Posted by Lee Mulberry on Dec 07, 2016 in Executive Leadership
Remember the axioms: “Any paying customer is a good customer” and “Any publicity is good publicity”. Old axioms stay around because there is some truth to them – operative word being “some”.
There are certainly times in a company’s life that revenue is critical regardless of cost, however, if you are fortunate enough to have sufficient revenue to survive then you should be looking at the cost of doing business with each customer, not just on a product line or market basis.
Some customers come with baggage that requires (too) much hand-holding by you and/or your people. Is there an opportunity cost at play where you could get rid of this type of customer and free up time to do a better job of servicing more profitable customers or obtaining new ones?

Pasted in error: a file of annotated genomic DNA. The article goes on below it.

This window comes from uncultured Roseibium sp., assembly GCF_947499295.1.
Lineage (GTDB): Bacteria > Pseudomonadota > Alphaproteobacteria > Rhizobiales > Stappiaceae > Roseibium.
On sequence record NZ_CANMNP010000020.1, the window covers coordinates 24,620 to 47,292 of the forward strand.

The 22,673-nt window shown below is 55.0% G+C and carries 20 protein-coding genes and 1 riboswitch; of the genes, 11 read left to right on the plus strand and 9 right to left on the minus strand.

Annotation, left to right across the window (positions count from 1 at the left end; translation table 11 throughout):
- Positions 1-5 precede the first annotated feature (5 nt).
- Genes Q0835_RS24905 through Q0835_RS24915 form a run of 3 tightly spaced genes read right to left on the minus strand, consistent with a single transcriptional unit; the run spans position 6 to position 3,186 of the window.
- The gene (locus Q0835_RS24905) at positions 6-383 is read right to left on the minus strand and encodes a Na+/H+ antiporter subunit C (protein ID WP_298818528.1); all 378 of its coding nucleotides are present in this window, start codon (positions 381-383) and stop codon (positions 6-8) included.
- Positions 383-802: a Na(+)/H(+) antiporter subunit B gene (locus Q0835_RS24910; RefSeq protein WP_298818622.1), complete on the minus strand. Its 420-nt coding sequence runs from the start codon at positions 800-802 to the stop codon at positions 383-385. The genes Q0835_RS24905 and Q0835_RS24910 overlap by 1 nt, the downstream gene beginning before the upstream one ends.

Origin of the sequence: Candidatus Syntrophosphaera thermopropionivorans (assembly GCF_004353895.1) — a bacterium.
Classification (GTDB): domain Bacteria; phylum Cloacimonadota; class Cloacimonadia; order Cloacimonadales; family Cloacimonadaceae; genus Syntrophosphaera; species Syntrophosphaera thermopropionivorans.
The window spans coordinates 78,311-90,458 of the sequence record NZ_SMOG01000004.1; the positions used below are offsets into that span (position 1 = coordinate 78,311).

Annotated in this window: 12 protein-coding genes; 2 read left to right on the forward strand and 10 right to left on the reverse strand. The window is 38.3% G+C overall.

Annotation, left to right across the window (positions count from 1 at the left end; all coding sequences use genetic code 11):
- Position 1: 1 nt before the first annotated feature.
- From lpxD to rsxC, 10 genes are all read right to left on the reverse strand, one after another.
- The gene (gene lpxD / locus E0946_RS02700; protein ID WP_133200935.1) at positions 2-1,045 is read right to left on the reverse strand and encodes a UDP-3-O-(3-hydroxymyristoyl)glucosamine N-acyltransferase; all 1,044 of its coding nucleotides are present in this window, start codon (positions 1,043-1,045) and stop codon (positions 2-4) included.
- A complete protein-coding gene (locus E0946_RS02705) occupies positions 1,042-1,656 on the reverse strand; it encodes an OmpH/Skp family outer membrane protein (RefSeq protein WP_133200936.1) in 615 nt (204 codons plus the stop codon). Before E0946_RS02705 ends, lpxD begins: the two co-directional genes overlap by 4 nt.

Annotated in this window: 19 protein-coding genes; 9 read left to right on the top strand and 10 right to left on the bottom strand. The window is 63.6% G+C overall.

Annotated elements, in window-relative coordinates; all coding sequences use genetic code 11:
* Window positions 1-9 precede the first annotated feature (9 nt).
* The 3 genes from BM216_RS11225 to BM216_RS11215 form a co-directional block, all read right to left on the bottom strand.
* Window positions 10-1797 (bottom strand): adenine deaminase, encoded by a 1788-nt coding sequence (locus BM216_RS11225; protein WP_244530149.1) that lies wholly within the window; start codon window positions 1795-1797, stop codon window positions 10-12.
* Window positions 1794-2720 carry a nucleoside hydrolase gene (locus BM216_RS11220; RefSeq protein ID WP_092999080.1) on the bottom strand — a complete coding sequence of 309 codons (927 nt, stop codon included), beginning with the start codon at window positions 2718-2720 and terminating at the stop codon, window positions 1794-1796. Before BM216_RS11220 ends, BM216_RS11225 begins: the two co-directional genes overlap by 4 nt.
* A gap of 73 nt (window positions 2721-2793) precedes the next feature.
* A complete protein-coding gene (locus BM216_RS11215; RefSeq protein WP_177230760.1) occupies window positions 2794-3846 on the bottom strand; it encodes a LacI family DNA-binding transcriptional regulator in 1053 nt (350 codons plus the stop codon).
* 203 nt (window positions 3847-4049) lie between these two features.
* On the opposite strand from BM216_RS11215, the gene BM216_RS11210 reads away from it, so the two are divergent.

It is helpful to define your ideal customer so you have a benchmark from which to work. When you are concerned that a customer may be getting too expensive you can compare them to your ideal, it may be that they closely fit the definition and just require extra effort.
When analyzing costs be sure to include the soft costs that are difficult to measure, such as; mental strain, constant disruptions, expediting product through the system, etc.
Michael Port, the author of Book Yourself Solid, calls it his “Velvet Rope”. He is careful who he lets get past the velvet rope, they must be closely aligned with his definition of an ideal client.
NSC Bottom Line: Review your customer base regularly to determine if you are doing business with the right people/companies.